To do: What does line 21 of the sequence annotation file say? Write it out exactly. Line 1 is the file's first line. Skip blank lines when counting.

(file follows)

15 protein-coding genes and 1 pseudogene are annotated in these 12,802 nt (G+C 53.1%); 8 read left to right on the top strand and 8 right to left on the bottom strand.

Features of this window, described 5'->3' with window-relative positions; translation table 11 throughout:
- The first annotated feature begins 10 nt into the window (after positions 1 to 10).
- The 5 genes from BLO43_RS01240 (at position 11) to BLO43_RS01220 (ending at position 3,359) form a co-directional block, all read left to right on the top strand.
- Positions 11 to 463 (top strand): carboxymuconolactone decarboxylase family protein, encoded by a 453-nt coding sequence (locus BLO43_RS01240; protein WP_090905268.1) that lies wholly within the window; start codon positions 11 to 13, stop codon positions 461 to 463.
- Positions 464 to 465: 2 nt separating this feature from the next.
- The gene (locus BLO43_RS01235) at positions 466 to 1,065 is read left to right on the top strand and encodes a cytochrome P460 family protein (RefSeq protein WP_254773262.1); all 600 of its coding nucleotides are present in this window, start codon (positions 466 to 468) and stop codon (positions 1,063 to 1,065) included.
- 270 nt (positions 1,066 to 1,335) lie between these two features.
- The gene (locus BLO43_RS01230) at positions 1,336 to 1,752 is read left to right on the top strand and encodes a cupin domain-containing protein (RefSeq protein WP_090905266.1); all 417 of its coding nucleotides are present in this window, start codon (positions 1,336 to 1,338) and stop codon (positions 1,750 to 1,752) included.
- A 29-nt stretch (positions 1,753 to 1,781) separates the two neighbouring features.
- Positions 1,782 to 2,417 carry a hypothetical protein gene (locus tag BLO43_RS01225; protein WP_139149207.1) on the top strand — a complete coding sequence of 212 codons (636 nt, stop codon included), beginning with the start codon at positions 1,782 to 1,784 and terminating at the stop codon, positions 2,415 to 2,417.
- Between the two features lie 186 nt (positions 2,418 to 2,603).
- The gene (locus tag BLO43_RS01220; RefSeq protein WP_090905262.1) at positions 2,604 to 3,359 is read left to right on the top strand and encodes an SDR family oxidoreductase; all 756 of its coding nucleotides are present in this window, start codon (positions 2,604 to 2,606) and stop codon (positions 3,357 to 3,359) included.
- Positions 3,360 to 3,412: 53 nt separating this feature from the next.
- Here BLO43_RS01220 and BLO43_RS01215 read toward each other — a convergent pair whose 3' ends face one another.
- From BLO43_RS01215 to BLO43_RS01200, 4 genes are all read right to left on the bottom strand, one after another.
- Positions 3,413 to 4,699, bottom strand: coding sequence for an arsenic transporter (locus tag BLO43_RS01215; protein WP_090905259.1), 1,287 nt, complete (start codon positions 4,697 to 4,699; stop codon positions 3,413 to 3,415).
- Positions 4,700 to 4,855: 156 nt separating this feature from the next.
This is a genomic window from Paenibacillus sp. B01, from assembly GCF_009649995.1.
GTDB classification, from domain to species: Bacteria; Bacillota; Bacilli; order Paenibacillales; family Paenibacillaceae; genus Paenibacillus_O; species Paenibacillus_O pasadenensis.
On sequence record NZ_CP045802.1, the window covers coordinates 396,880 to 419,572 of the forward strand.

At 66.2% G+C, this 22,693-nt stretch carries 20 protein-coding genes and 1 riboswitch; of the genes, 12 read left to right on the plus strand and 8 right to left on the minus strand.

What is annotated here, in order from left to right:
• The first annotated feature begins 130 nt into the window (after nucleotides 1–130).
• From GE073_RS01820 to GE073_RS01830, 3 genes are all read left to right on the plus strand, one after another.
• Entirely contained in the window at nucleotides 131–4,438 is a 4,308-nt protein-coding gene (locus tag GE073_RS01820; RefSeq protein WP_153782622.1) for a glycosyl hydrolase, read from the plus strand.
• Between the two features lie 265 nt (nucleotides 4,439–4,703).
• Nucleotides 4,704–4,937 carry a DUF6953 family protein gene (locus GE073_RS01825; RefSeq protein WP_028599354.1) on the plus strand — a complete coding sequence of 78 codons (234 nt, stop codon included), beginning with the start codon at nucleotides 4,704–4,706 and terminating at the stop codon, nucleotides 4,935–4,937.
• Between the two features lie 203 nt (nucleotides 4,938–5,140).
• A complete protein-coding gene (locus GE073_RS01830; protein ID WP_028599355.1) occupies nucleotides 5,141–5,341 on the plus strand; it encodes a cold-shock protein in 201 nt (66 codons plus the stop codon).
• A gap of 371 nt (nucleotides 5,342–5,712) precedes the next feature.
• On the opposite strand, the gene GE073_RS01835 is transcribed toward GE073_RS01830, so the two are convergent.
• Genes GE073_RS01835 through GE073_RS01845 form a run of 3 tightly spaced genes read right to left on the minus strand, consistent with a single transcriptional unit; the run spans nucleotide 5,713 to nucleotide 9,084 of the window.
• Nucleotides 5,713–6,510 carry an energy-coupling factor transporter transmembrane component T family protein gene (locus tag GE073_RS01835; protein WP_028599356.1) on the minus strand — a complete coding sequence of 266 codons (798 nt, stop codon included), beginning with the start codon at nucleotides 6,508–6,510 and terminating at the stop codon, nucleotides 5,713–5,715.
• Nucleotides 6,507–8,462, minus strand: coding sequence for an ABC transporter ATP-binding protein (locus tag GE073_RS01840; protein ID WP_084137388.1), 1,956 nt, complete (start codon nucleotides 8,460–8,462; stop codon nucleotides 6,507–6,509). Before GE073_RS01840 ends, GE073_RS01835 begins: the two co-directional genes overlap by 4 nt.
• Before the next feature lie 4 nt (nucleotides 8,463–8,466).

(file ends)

On sequence record NZ_CP045802.1, the window covers coordinates 396,880 to 419,572 of the forward strand.